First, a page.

Perhaps it is because David Cameron is only able to communicate with his Cabinet by sitting on the kitchen worktop of his home in Chipping Norton, or who knows, maybe just possibly general provider goodwill: Whichever, it now seems that government is pushing for the big mobile phone providers to work together to provide better signal in remote areas by sharing their masts.
Only a few days ago, it was reported that “…Homes and businesses in England’s National Parks could be the testing ground for new mobile-connectivity technologies, in an agreement between National Parks England and the Mobile Operators Association (MOA). The duo are looking to create new ways to deliver reliable 3G or 4G to rural communities, which are often afflicted by weak mobile phone connections.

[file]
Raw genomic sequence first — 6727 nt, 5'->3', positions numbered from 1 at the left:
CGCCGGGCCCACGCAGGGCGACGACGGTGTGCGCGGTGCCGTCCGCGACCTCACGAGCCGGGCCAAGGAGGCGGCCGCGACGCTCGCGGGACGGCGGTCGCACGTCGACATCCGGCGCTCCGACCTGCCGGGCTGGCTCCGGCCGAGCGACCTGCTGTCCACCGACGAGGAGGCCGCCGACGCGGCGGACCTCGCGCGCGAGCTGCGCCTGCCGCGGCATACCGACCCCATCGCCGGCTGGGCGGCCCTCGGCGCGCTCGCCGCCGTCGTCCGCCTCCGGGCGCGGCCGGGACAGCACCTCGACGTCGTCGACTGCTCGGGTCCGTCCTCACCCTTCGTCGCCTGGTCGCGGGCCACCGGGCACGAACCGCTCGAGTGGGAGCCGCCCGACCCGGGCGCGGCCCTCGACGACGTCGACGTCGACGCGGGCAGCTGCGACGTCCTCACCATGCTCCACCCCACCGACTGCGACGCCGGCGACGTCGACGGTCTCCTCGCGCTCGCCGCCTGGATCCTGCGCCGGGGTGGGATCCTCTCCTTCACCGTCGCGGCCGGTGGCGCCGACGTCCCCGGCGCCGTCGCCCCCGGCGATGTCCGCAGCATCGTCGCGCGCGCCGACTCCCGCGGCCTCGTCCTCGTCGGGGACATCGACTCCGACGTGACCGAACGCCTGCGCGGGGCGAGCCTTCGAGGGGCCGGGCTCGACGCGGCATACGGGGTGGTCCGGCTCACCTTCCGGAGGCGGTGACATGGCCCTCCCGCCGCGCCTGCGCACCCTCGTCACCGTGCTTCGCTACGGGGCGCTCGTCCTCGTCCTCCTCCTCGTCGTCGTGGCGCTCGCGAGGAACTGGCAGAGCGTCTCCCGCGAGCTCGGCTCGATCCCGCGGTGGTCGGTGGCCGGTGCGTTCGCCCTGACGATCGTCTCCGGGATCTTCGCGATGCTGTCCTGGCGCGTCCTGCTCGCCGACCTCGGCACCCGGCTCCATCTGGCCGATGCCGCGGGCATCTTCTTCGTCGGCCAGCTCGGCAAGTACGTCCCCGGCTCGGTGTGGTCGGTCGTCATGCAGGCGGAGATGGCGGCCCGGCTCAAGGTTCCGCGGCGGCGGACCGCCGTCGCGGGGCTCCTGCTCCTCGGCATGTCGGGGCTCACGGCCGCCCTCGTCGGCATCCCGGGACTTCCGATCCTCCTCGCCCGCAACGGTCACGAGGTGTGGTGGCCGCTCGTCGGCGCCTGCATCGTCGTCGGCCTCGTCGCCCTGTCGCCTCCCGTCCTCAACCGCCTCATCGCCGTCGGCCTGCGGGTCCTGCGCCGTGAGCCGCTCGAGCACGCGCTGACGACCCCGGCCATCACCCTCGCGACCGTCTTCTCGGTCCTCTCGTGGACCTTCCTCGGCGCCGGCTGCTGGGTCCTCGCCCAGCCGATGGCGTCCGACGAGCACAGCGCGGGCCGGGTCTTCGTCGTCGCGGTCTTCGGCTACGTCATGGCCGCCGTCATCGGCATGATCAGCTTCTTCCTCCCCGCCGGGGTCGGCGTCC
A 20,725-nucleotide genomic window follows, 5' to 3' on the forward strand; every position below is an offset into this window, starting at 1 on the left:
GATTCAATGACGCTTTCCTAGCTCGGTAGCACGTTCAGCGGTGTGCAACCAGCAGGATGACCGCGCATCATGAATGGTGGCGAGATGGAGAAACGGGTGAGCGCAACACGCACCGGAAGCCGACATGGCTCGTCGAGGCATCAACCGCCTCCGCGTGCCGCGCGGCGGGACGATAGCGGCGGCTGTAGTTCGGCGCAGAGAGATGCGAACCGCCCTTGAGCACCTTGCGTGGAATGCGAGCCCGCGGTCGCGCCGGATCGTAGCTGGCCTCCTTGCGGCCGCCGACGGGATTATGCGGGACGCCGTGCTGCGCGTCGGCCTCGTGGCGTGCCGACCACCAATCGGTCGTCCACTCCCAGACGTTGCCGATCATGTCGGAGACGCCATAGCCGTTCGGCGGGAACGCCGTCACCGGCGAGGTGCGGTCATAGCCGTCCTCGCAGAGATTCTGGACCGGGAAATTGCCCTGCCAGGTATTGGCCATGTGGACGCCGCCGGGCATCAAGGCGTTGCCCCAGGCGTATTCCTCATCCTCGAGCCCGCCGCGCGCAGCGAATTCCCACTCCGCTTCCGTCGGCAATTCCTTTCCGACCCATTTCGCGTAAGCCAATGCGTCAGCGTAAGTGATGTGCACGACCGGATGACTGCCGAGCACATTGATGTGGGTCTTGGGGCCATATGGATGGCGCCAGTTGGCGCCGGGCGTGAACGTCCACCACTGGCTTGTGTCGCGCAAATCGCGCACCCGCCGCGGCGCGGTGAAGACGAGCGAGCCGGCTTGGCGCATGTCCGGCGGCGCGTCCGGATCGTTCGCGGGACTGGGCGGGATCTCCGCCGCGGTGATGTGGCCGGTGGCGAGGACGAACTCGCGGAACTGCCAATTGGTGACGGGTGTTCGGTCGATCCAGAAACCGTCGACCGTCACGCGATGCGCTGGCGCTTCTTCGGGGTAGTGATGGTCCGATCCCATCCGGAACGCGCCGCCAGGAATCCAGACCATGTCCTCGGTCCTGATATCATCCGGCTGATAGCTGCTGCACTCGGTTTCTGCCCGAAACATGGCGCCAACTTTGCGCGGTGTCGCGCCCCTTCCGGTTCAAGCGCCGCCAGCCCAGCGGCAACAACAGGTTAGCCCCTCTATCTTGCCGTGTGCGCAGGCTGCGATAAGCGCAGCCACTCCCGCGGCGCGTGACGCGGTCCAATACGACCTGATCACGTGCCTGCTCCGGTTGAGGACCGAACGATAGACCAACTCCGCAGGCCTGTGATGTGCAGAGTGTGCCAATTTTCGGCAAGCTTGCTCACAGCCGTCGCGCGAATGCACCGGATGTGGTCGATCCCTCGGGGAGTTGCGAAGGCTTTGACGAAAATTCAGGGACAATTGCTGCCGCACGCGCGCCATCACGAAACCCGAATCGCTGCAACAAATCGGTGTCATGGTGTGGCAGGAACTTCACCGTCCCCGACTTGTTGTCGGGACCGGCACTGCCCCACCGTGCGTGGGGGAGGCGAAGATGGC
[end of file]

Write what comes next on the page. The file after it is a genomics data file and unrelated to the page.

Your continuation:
It is ironic, but logical, that remote data collection is for many, extra desirable, when the sensor is in a remote or difficult to access location but these are often pitifully short of mobile signal. If this co-operation between providers materialises it will open up opportunities for the use of GPRS based telemetry to recover your data from these remote sites. Even when telemetry is not required it is becoming more commonplace for field workers to collect data and upload it immediately to their office from the site by means of their smartphones.
We welcome this initiative which opens up time and money-saving opportunities. We already have several telemetry options and Diver DXT accepts data on an Android device. This technology is developing rapidly and we should see an increase of smartphone Apps related to data acquisition and distribution. For all this great technology, network availability is critical in remote areas and we’re delighted that this is now very much on the agenda.
Vincent van Walt